Another miserable, rainy day meant a trip to the fancifully styled “Book Town of Scotland” at Wigtown this afternoon. It’s about a sixty mile trip along the Solway, but the dull journey was made a little more interesting by the fact that we saw a party of little egrets standing on the mudflats at Creetown. Lots of people talk about how common egrets are getting on the Solway, but I’ve certainly never seen one in Scotland before. The last time I came across little egrets, they were sauntering through the termite mounds in a field in Northern Tanzania – certainly strange to see them in the rain and mud of the Solway Firth.
I had planned to get hold of some non-toxic duck cartridges from the shop in Newton Stewart, since they seem to be very hard to get hold of in the eastern end of the county, but had conveniently left my shotgun certificate at home, so it was straight on to Wigtown, where the bookshops are famed for their enormity and the variety of wares on offer. By sheer fluke, I stumbled upon a copy of Grouse in Health and Disease – possibly the most fascinating and comprehensive tome ever put together on the subject. True, the fact that it was written precisely a century ago means that it has been superceded scientifically, but the spirit of the project is just as valid and as appealling today as it was when it was published. There is so much detail, and although I skimmed through a library copy while researching for my book on black grouse, a few minutes looking back through it in the shop convinced me that there’s a great deal more to this dusty old volume than first meets the eye.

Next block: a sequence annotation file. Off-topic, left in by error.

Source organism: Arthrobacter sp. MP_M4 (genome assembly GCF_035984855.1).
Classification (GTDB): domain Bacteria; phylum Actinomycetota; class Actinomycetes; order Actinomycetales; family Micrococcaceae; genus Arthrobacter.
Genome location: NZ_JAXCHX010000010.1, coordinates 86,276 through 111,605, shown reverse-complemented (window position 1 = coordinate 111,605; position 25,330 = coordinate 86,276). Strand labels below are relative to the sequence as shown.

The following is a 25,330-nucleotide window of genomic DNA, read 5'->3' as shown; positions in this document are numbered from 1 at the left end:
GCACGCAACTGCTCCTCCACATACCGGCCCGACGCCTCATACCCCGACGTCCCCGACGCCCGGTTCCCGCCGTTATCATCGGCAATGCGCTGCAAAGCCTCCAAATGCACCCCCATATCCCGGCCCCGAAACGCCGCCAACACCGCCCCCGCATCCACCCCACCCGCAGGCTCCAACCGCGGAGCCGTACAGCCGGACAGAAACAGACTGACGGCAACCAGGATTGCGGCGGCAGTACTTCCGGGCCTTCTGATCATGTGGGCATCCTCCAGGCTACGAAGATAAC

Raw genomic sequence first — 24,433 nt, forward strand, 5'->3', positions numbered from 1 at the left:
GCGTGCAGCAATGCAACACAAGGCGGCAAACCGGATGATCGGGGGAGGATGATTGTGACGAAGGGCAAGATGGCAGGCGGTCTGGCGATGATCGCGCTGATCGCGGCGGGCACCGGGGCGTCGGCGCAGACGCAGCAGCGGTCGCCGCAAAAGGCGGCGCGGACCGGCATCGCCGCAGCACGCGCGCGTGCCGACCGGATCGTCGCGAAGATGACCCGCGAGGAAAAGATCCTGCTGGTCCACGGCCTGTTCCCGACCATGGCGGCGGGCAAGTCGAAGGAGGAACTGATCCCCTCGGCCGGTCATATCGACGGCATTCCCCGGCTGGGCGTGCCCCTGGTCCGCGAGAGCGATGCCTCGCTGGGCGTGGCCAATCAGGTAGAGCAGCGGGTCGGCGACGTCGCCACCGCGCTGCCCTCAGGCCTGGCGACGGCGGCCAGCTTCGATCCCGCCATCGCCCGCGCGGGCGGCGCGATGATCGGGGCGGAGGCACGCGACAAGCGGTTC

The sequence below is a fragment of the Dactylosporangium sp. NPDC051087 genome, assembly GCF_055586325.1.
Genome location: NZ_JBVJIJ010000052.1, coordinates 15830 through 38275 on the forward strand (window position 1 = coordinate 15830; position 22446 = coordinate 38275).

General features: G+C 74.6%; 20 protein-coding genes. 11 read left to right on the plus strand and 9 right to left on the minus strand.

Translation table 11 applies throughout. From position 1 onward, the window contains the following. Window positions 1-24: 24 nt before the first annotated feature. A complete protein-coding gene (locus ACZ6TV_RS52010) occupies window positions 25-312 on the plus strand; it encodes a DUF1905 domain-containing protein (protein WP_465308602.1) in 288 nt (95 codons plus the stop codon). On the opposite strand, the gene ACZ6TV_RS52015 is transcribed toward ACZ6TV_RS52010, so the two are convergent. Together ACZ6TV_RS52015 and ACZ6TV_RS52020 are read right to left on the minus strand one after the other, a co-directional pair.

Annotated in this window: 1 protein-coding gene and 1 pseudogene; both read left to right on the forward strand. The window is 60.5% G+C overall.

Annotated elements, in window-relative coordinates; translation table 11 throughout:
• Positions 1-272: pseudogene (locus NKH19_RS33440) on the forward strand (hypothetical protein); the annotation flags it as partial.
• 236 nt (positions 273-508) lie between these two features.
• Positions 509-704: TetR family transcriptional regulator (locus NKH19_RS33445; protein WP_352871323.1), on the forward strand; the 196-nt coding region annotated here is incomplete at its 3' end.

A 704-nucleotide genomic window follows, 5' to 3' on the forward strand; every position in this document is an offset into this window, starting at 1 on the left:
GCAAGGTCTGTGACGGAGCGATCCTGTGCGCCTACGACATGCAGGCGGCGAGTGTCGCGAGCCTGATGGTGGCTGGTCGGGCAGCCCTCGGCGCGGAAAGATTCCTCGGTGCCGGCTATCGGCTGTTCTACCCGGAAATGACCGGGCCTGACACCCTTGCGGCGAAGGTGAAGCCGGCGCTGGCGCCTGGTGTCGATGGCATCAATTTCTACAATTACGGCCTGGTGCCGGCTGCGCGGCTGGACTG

There’s quite a draw to owning a copy which, while maybe not a first edition (although how you would tell is a mystery anyway) is certainly a hundred years old. I will plough through it over the next few weeks, but if the entire book is as interesting as the few snippets I have read so far, it will have been well worth the fairly not inconsiderable sum I paid for it.